The book's strongest point is its analysis of Gen Y and the self-esteem movement. It also makes some good points about social networking sites and how the Internet has created countless 'celebrities' who've done nothing more than create a silly YouTube video or, as in the case of Paris Hilton, well, ah, hmmmm...what exactly *is* it, again, that she's famous for?
So try to tear yourself away from your mirror long enough to give this a read. ;)...more
This is not a bad book to have if you plan or do a lot of traveling to Africa and the Middle East. It goes through each country and tells you what toThis is not a bad book to have if you plan or do a lot of traveling to Africa and the Middle East. It goes through each country and tells you what to expect. However it's extremely redundant - book is much thicker than it needs to be as the author merely copied & pasted a lot of material into each country section. He also treats male and female travelers as the same and you simply can't assume that in either the Middle East or Africa; apart from warning that women shouldn't travel alone, he gives no advice on how to handle things like business meetings if you're in a country that's extremely conservative about women and may not be used to seeing them much in power; or whether a woman might find herself in danger in certain situations which is certainly the case in some of these places. I figure the author was trying to be inoffensive but it means a book that's less useful than it could have been. Otherwise, he's got some very good advice on various customs, traditions, the history of each country, etc. ...more
I bought this book from the author at a sci-fi/fantasy con recently because it looked funny and I was drawn in by the blurb on the back cover - the woI bought this book from the author at a sci-fi/fantasy con recently because it looked funny and I was drawn in by the blurb on the back cover - the world is coming to an end and, "Is Canada really our only hope?" Apparently so, as the world is coming to an end right around tea time, the Apocalypse is about to go all apocalyptic and the only two people who can stop it are two RCMP agents (LOL! I'm laughing already! If you're Canadian and know what the RCMP is really all about the idea that they could stop traffic, let alone the end of the world, is a real thigh-slapper!). There's Johnny Tall, an incredibly hot womanizer, and his alcoholic partner Howard Plank. And Emergency Backup Jen, the recent receptionist replacement. Oh Goddess, we're screwed :)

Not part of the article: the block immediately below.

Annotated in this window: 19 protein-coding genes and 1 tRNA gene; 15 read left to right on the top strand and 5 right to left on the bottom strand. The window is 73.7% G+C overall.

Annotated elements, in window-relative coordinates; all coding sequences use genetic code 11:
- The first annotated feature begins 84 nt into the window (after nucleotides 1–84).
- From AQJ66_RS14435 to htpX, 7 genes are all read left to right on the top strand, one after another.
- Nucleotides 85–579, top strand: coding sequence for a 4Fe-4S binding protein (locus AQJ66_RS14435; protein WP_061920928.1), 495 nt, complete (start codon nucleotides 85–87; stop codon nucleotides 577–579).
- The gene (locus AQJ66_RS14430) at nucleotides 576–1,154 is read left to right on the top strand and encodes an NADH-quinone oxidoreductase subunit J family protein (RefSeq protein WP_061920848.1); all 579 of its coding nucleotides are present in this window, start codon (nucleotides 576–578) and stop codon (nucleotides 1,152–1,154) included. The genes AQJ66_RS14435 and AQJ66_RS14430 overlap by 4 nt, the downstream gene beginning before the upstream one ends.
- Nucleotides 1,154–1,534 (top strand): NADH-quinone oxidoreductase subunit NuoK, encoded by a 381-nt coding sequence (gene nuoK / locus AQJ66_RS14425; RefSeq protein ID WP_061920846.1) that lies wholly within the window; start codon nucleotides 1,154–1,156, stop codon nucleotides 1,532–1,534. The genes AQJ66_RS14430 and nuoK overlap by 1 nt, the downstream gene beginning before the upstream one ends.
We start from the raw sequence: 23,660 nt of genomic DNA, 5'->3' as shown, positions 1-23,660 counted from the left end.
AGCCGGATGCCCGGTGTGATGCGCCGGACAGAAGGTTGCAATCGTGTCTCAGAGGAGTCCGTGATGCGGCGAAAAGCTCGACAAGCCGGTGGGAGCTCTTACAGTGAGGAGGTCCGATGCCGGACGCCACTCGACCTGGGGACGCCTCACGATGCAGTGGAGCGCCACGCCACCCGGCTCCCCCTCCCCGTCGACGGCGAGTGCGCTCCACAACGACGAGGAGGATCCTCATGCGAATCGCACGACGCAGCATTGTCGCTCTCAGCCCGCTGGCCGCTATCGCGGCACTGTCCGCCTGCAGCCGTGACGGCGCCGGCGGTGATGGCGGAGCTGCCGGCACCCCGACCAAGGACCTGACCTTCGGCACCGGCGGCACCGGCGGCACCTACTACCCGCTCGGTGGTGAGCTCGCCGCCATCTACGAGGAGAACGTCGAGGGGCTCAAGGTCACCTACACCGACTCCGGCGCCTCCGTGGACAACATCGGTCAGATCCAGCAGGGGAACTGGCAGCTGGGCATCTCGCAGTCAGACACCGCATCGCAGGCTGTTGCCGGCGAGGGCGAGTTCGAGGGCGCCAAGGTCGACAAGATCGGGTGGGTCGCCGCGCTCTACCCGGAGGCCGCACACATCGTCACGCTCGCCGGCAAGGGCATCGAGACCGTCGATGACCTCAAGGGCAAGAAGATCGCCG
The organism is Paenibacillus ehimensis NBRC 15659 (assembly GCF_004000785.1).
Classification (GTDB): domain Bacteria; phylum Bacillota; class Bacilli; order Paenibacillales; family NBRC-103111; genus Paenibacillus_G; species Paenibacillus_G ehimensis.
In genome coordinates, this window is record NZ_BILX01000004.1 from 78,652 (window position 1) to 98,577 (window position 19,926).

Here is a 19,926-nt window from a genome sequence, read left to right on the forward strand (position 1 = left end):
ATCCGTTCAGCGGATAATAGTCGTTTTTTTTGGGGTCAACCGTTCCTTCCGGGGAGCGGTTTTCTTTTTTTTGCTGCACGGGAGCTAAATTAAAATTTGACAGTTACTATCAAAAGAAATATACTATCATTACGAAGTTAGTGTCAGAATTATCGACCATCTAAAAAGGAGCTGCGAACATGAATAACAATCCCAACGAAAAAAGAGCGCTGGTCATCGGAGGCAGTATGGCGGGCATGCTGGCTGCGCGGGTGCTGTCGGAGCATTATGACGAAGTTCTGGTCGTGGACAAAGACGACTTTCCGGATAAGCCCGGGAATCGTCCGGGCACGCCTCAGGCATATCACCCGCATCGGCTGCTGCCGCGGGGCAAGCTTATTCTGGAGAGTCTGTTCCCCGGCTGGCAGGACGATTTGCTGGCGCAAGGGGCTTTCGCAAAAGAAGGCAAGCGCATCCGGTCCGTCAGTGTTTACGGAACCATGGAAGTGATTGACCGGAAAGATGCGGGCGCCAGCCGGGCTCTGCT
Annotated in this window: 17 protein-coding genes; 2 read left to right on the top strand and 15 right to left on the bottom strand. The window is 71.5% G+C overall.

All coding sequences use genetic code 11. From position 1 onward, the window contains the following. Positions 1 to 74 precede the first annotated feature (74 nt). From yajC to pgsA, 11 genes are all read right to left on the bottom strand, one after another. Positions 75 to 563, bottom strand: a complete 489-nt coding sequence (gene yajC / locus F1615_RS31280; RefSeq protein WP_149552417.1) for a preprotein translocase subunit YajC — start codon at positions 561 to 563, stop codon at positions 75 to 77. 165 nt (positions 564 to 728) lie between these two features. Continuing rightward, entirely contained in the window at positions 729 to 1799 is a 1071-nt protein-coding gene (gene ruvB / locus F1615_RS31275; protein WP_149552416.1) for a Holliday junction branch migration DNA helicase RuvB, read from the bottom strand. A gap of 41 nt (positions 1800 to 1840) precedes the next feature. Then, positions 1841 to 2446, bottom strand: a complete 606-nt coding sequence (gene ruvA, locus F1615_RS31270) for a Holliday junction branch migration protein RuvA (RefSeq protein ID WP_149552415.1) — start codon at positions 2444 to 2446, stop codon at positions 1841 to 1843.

It's a short, quick read with lots of fun humour and good pacing and some funny villains including exceedingly arrogant American government agents who are forever yammering on about freedom and the Constitution. Some of the humour tends toward juvenile potty humour, but in general it made me laugh. ...more
What else would you read after the book '1968'? ;) I'm doing research for a book I want to write some day that will take place in the Sixties, so of cWhat else would you read after the book '1968'? ;) I'm doing research for a book I want to write some day that will take place in the Sixties, so of course I had to read this one when I saw it in the bookstore. It's divided up into "seasons" and covers all the great events of 1969 ('great' meaning, well, fabulous, and in many cases not-so-fabulous, or downright horrifying). Some of the events covered are the ongoing Vietnam war, hippies, the Moon Walk, the Manson murders, the Zodiac Killer, Woodstock, and the disastrous Altamonte concert. Quite readable and I highly recommend it!...more
"What Were Once Miracles..." is a collection of funny 'articles' from the future - numerous futures, actually, depending on which reality it came from"What Were Once Miracles..." is a collection of funny 'articles' from the future - numerous futures, actually, depending on which reality it came from. I really enjoyed this book, Nayman has a sense of humour that is occasionally Douglas Adams-esque. Some of his political pieces are just the best - I think my favourite was the one about the political pundit who never got a single prediction right, and some of the 'obituaries' ("Lives Unlived") were a real riot too. A few minor niggles: There is in my opinion a bit of overuse on really weird names - a little goes a long way - and the title of the book is not clear as you're looking at it. I thought at first it was called "The Alternate Reality News Service." But apart from that, I had a lot of fun with this book. Folks who are into science and/or science-fiction will enjoy this book a lot.